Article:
It is a generating function for all spatial autocorrelation functions of a given quantum-mechanical wavefunction ψ(x). Thus, it maps on the quantum density matrix in the map between real phase-space functions and Hermitian operators introduced by Hermann Weyl in 1927, in a context related to representation theory in mathematics (cf. Weyl quantization in physics). In effect, it is the Weyl-Wigner transform of the density matrix, so the realization of that operator in phase space. It was later rederived by J. Ville in 1948 as a quadratic (in signal) representation of the local time-frequency energy of a signal.
In 1949, José Enrique Moyal, who had also rederived it independently, recognized it as the quantum moment-generating functional, and thus as the basis of an elegant encoding of all quantum expectation values, and hence quantum mechanics, in phase space (cf Weyl quantization). It has applications in statistical mechanics, quantum chemistry, quantum optics, classical optics and signal analysis in diverse fields such as electrical engineering, seismology, biology, speech processing, and engine design.
A classical particle has a definite position and momentum, and hence it is represented by a point in phase space. Given a collection (ensemble) of particles, the probability of finding a particle at a certain position in phase space is specified by a probability distribution, the Liouville density. This strict interpretation fails for a quantum particle, due to the uncertainty principle. Instead, the above quasi-probability Wigner distribution plays an analogous role, but does not satisfy all the properties of a conventional probability distribution; and, conversely, satisfies boundedness properties unavailable to classical distributions.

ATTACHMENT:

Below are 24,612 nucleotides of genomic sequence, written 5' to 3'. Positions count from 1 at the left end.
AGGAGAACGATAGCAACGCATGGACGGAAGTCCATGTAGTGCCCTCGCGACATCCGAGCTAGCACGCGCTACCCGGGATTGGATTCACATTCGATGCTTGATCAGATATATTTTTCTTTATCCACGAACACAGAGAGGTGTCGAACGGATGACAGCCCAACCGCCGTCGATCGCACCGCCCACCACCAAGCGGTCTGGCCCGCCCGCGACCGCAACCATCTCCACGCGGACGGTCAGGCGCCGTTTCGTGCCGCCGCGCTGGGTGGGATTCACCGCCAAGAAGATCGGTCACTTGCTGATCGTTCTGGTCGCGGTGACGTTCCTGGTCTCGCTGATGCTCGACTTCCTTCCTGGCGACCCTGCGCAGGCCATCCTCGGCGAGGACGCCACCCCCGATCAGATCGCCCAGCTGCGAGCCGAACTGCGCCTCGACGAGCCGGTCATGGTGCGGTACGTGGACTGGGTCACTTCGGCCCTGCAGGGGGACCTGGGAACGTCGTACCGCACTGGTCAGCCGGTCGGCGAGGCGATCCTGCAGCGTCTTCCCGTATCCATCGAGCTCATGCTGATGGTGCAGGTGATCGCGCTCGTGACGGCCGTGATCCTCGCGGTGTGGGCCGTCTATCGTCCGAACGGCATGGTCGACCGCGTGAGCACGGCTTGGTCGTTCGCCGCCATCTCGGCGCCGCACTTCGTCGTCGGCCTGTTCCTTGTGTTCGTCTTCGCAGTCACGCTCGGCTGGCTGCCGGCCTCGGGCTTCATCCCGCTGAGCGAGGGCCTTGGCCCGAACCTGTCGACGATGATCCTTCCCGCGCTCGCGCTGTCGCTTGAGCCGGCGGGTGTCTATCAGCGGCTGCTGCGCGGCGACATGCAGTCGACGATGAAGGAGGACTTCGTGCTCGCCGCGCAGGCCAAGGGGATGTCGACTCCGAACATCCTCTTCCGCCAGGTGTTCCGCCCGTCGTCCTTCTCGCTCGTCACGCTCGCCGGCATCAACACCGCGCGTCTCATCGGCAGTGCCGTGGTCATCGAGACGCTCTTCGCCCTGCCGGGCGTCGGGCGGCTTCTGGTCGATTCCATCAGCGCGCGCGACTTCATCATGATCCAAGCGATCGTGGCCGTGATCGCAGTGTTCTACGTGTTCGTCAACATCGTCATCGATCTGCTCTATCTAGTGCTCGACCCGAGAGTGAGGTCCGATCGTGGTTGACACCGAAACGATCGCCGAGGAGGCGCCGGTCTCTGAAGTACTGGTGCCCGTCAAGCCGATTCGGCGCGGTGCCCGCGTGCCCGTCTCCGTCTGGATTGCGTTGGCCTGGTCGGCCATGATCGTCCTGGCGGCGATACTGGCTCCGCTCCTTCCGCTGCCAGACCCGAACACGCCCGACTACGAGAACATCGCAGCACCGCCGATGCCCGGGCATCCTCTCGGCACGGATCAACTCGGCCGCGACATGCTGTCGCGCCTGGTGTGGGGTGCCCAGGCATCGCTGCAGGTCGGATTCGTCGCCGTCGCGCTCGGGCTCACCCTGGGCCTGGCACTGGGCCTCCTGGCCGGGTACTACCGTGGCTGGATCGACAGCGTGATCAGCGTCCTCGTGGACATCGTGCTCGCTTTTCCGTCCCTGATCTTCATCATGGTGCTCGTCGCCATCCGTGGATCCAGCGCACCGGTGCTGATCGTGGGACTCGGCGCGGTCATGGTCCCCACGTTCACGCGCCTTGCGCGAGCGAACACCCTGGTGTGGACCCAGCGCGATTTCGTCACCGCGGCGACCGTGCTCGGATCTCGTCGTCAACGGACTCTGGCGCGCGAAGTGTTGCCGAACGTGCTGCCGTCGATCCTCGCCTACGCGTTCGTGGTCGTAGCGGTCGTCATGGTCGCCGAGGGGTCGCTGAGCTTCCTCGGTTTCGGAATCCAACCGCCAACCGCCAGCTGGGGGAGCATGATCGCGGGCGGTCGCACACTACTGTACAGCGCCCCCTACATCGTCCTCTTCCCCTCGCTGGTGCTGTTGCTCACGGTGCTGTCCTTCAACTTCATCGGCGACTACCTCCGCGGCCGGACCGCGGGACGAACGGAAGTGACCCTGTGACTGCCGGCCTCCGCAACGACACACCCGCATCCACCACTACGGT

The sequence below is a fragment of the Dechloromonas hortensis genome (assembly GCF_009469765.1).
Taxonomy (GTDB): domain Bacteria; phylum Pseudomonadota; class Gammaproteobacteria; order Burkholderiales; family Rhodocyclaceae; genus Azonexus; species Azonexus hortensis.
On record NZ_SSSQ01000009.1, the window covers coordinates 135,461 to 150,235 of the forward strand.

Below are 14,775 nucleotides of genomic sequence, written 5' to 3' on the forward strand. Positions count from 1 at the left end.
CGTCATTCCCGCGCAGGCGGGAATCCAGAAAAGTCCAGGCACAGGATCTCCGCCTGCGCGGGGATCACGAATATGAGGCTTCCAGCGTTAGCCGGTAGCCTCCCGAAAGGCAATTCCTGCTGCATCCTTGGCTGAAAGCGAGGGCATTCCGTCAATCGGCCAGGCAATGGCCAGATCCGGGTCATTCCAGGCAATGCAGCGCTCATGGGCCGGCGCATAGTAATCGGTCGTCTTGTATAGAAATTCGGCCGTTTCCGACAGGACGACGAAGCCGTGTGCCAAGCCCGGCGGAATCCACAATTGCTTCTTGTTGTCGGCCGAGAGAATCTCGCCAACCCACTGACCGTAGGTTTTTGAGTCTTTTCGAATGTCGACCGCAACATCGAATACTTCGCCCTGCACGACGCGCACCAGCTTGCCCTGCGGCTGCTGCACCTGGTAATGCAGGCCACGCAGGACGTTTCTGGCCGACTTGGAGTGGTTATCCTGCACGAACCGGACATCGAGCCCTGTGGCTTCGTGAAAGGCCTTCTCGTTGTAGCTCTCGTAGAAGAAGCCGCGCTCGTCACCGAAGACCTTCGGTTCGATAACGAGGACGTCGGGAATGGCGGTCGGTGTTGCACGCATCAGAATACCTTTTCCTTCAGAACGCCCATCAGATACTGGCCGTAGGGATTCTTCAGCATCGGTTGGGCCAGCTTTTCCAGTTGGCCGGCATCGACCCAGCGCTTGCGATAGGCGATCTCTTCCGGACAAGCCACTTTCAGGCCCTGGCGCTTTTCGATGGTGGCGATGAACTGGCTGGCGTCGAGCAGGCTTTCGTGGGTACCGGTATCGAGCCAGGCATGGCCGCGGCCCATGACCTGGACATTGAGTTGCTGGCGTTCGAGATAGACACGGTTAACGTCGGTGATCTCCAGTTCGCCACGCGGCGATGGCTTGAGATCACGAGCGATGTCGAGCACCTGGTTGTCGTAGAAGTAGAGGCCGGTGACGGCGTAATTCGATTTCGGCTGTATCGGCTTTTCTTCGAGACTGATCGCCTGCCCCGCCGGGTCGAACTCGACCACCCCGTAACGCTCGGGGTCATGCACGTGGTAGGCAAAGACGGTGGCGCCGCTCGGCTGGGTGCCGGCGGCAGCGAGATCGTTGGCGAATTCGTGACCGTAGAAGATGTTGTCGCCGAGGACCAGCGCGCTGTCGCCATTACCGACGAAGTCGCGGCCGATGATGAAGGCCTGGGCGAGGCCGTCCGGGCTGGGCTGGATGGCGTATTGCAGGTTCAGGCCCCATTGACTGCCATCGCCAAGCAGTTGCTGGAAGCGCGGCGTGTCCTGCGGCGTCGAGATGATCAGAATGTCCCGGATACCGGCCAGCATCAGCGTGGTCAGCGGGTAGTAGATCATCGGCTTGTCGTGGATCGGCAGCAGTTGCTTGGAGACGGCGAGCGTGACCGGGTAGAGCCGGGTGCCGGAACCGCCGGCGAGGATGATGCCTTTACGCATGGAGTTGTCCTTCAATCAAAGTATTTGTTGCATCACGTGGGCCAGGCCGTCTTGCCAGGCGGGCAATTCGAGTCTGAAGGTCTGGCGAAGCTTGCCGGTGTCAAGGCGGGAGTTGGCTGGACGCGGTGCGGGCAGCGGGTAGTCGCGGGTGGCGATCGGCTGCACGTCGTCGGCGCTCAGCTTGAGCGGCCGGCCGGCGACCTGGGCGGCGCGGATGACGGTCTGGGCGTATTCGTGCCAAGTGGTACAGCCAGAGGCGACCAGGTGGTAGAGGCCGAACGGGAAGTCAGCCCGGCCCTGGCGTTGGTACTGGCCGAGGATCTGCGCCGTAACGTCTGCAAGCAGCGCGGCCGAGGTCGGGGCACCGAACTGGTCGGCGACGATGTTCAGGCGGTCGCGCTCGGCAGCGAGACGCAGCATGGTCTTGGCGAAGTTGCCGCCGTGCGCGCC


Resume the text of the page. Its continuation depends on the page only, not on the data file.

For instance, the Wigner distribution can and normally does go negative for states which have no classical model---and is a convenient indicator of quantum mechanical interference. Smoothing the Wigner distribution through a filter of size larger than (e.g., convolving with a phase-space Gaussian to yield the Hussimi representation, below), results in a positive-semidefinite function, i.e., it may be thought to have been coarsened to a semi-classical one.
Regions of such negative value are provable (by convolving them with a small Gaussian) to be "small": they cannot extend to compact regions larger than a few , and hence disappear in the classical limit. They are shielded by the uncertainty principle, which does not allow precise location within phase-space regions smaller than , and thus renders such "negative probabilities" less paradoxical.
The Wigner distribution P(x, p) is defined as:
where ψ is the wavefunction and x and p are position and momentum but could be any conjugate variable pair. (ie. real and imaginary parts of the electric field or frequency and time of a signal). It is symmetric in x and p:
where Φ is the Fourier transform of ψ.
In the general case, which includes mixed states, it is the Wigner transform of the density matrix: